From High Camp at 17,200 feet, Adina Scott made the last satellite phone dispatch before she and her team made the final push toward the summit of Mount McKinley. On June 24, 2013, she and the 18 other climbers in her party eagerly made a valiant effort under clear skies to find themselves within striking distance of the highest peak in North America, a mountain in Alaska also known as Denali.
“We’re super stoked to have a new view,” Adina said over the line. “It looks like you can touch the summit from here, but that’s just the Alaska scale talking. It’s still pretty far away.”
Despite the distance they had yet to travel, the team was thrilled to have come so far. If successful they would be the first team of African-American climbers to reach the highest peak on the continent (20,237 feet above sea level). But whether or not they achieved their primary objective, this group led by the National Outdoor Leadership School (NOLS) aimed to change the face of outdoor recreation forever. Despite traditionally low rates of participation among minorities in the United States, NOLS, Adina, and her team aimed to show that people of color have a vital role to play in the protection and preservation of wilderness. They aimed to help redefine the way African-Americans and other minorities see themselves engaged in the natural world.
Well acclimated and strong, the team hauled their heavy packs across the West Buttress route toward the summit on day 16 of this project called Expedition Denali. As they established their High Camp—more determined now than ever—all that seemed to stand between them and the top was the weather.
“So far folks are tired but in good spirits and looking forward to hopefully getting a summit bid in in the next day or two,” Adina said. “They’re projecting less wind in the near future. So hopefully we’ll be able to go ahead, get up and do our thing.”
As a writer, it is my purpose to inspire those who read my work to venture out into nature and discover ways in which they might engage the world around them. Two years earlier, when NOLS invited me to chronicle in a book their audacious plan to introduce a new generation of urban youth to the wonders of the outdoors, I was naturally thrilled. Through this ambitious project, I was given the opportunity to illustrate a simple fact I had known as an African-American man throughout my entire life. People of color, who most predominantly occupy the urban cities of our country, do indeed spend time in nature. And with the right education and encouragement, more minority youth can grow up to become stewards of nature, even within the confines of a metropolitan environment, surrounded by cinderblock structures of concrete and steel. It is my hope that the narrative of this historic climb will inspire young people and adults alike to overcome their apprehension of spending time outdoors and to cross the divide between those who choose to passionately recreate outside and those who do not, a frightening cultural expanse revealed in my book, The Adventure Gap.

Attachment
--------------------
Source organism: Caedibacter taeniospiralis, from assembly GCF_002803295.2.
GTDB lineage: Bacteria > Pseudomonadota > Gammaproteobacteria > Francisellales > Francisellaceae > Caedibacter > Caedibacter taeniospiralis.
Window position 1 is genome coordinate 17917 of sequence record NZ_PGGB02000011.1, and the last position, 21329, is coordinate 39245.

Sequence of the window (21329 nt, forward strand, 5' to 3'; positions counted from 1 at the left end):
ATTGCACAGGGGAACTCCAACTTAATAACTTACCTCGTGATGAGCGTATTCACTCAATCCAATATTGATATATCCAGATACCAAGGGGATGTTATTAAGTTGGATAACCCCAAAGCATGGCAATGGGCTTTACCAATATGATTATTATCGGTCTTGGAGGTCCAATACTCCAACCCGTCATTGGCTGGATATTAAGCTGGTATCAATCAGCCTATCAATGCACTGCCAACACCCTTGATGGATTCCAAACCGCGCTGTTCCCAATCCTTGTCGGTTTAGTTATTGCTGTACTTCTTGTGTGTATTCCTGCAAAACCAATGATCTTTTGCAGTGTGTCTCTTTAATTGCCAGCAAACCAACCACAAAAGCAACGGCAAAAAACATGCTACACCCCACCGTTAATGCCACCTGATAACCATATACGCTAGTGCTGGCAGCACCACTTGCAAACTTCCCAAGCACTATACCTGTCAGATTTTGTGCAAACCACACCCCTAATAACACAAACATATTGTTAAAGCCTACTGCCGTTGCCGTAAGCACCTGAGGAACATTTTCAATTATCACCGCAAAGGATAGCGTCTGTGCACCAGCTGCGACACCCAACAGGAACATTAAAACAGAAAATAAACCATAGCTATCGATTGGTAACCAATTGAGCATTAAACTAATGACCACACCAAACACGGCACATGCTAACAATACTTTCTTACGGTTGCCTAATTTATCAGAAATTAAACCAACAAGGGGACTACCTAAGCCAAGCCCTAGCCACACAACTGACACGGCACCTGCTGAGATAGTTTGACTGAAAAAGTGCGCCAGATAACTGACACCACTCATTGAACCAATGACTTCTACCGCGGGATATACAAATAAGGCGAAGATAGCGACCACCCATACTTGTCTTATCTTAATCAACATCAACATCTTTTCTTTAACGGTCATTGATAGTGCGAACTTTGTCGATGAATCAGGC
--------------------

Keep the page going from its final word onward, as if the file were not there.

Along with heroic figures and courageous explorers of the past, the Expedition Denali team of black men and women aimed not only to reach the highest physical point in North America but to show members of their community that they too can follow in their example. Upon their safe return from the mountain, the climbers would go back to their homes and share their messages of diversity and inclusion to encourage more minorities across the “adventure gap” and toward a lifestyle that includes outdoor recreation and environmental conservation as a favorite pastime or perhaps a career.